I’ve had occasion to mention Nathaniel Hawthorne’s writing a time or two in previous posts. In his journal, he noted the manner in which the train whistle broke into the natural idyll he was enjoying — “But, hark! there is the whistle of the locomotive” — inaugurating a long-standing literary convention which persists to this day (see Sherry Turkle).
Elsewhere, Hawthorne anticipated de Chardin and McLuhan’s metaphorical rendering of the electric age: “Is it a fact — or have I dreamt it — that, by means of electricity, the world of matter has become a great nerve, vibrating thousands of miles in a breathless point of time?”
Hawthorne and his generation were grappling with the consequences of industrialization. We are grappling with the consequences of digitization. These two are not necessarily analogous, but they share one variable: human nature. Hawthorne in particular had a keen sense of our faults and foibles. While his stories did not always dwell on technology explicitly, they imaginatively explored the darker proclivities that human beings bring to the techno-scientific project.
In the opening paragraph of The Scarlet Letter, Hawthorne writes,
“The founders of a new colony, whatever Utopia of human virtue and happiness they might originally project, have invariably recognized it among their earliest practical necessities to allot a portion of the virgin soil as a cemetery, and another portion as the site of a prison.”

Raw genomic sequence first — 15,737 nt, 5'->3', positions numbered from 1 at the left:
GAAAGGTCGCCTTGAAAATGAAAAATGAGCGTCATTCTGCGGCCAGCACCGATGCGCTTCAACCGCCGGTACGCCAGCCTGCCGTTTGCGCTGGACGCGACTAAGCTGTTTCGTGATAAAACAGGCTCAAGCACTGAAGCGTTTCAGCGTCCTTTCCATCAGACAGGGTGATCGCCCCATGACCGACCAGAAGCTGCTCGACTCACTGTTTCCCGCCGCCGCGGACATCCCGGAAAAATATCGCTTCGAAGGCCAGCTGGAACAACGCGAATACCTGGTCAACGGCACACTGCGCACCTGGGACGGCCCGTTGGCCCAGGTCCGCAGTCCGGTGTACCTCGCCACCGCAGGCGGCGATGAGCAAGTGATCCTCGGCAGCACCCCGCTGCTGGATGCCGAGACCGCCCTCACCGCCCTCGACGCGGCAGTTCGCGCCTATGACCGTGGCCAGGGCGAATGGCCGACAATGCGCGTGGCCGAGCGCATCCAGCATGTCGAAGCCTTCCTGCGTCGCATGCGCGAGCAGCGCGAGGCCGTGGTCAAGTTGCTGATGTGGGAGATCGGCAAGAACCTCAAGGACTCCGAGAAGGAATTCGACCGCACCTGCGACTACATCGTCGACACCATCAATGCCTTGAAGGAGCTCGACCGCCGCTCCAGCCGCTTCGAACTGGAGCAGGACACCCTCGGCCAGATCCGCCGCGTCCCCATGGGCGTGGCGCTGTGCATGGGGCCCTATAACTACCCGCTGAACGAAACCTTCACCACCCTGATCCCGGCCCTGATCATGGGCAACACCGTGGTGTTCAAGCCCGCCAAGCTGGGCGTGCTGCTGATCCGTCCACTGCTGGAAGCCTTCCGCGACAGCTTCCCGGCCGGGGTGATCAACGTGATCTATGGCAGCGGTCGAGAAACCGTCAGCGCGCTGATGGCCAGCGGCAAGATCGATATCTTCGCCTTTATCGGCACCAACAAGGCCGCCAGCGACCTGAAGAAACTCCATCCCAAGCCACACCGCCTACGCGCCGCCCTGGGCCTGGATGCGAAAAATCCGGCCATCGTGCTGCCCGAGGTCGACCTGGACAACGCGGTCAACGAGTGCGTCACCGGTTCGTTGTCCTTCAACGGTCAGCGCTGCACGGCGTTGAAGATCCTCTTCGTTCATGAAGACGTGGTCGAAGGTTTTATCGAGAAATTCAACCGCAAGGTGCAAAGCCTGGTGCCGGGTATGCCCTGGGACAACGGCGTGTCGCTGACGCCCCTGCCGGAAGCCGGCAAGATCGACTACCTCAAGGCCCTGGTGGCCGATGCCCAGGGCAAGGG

This is a grim observation, but it seems incontrovertible; and it applies with equal force to all techno-utopian projects and hopes. Wherever we go, there we are and our imperfections with us.
Pascal observed that the error of Stoicism lay in believing that what can be done once can be done always. I would offer an analogous framing of the techno-utopian error: Believing the wonderful use to which a technology can be put, will be the use to which it is always put.
Better, it would seem, to go forward with a hopeful skepticism that avoids the cycloptic vision of either the techno-utopians or the techno-cynics. And reading a little Hawthorne might be a good way of nurturing that disposition.
Over the past couple of years, the folks at The New Atlantis have been publishing a series of reflections on a handful of Hawthorne’s short stories as they bear on Science, Progress, and Human Nature. These are each thoughtful and engaging essays.
6 thoughts on “Hawthorne Against the Techno-Utopians”
You always manage to rattle my poor addled brain. I love your posts. I wish you taught classes in Boston, I’d be at the front of the line.
Could you post some links to your favorite essays from The New Atlantis?
I’ve noted a few in blog posts over the past couple of years. Use the blog’s search bar to search for “New Atlantis” and you’ll get some of the posts with links to articles. I don’t think I mentioned Matthew Crawford’s “Shop Class as Soulcraft” essay though, you may want to check that one out as well.
“Believing the wonderful use to which a technology can be put, will be the use to which it is always put.”
Particularly applicable to the debate about technology in the classroom, I would think!
Always enjoy your posts!
Yes, particularly applicable indeed, and thanks!